Staff Photo: Jonathan Phillips. Wesleyan's Strother White is 10-1 for the Wolves with a 3.44 ERA. Wesleyan is among four Gwinnett teams remaining in the state playoffs.
Booming bats were the biggest factor for Gwinnett's survivors during the opening round of the state baseball playoffs.
However, pitching was perhaps the key for the four remaining area teams after the second round, and all of those teams are hoping for similar mound results as they take to the field for the quarterfinals in their respective classifications today.
Perhaps the two surviving teams that got the most clutch pitching performances were Mill Creek (25-5) and Wesleyan (22-8).
The Hawks got complete-game victories from Eric Alonzo (5-1, 2.97 ERA) and Matthew Grimes (9-1, 1.33 ERA) in subduing Etowah in two well-pitched games by both teams.
They also have some depth with No. 3 starter Brian Stillwell (3-2, 3.97 ERA) and relievers like Taylor Alexander (2-0, 1.50 ERA) and Greg Brody (1-0, 2 saves, 0.00 ERA).
The depth in arms is something coach Doug Jones believes can be an advantage when his team hosts Redan today at 5 p.m. The Raiders (19-12) rely more on bats like Patrick Smith (.463, 9 HR, 43 RBIs) and Deion Williams (.371, 3 HR, 20 RBIs) than a pitching staff with a collective 6.13 ERA.
"You've got to have kids who've logged innings," Jones said. "There are a lot of teams out there who are going to run some kid out there who hasn't been out there very much."
Wesleyan relied perhaps even more on its pitching depth in the second round.
Even after losing with defending Daily Post Pitcher of the Year Devin Stanton (3-0, 1.79) not having his best outing, the Wolves got a big pick-me-up from starters Strother White (10-1, 3.44) and Kevin O'Leary (5-2, 3.99) to outlast Landmark Christian in three games in a rematch of last year's title series.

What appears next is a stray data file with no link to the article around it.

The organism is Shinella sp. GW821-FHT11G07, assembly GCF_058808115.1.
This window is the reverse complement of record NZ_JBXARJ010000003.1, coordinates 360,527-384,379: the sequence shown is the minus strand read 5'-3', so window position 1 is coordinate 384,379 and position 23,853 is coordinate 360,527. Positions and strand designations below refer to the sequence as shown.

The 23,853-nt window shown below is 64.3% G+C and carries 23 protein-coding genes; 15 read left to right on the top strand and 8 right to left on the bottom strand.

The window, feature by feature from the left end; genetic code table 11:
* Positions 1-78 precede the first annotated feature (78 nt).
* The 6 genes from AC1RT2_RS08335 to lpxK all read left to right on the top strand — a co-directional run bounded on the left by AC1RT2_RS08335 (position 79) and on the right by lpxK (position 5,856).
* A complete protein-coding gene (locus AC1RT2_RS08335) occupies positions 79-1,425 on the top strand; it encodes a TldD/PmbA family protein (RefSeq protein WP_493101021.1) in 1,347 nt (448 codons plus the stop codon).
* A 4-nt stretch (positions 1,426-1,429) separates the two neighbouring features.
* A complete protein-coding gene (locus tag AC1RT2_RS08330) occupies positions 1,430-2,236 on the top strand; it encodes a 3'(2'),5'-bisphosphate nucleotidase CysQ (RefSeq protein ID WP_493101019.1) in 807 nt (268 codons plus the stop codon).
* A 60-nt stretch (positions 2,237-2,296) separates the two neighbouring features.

Throw in versatile lefty Mason Colquitt (3-2, 2 saves, 2.21) and coach Mike Shaheen feels pretty good about his rotation heading into today's quarterfinal series against Calvary Day (26-2) in Savannah.
But he also knows he must get similar performances from his staff this time around, with the Cavaliers featuring a 1-2 punch of junior Dom DeMasi and sophomore Ryan Lawlor, who combined to give up just two earned runs and strike out 20 batters in 10 innings in a second-round sweep of Seminole County.
"I just feel like the big thing (against Landmark) was our pitching depth," Shaheen said. "We knew that even if we lost to their ace, we've got two other guys who can step up.
"I think it says a lot that even though Devin didn't pitch his best game, those two other guys (White and O'Leary) stepped up. And we feel like we're three starters strong, but if we had to close with Kevin in a game on Day 1, we could start Mason in Game 3 and still feel good."
Pitching was also a key for Gwinnett's other two remaining teams -- Providence Christian (18-12) in Class A and North Gwinnett (19-11) in Class AAAAA.
The Stars got outstanding work from starters Billy Mangum (4-1, 3.53) and Kevin Dodson (3-5, 3.89) and relievers Glen Williamson and Josh Carter to hold one of Gwinnett's hottest hitting lineups in Hebron Christian in check in the second round.
That quartet held the Lions, who had averaged more than 10 runs per game, to just six in a second-round sweep, and are hoping for more of the same when Providence travels to Augusta to take on Aquinas (22-8) and pitcher Erin Hawk and slugger Sam Few.
By comparison, the numbers put up by North's staff in a second-round sweep of North Cobb were quite modest, considering the Warriors reached them for a combined 18 runs in the series.
But when the Bulldogs needed outs in big situations, arms like left-hander Michael Aker and right-hander Daniel Szathmary came up big.
The staff will need to come up big again when North travels to Douglasville to take on Chapel Hill (24-8), which has had some clutch performances of its own lately from pitchers Martin Castro, Austin Rains and Dusty Davis, plus hitters like Davis and Kyle Barrett.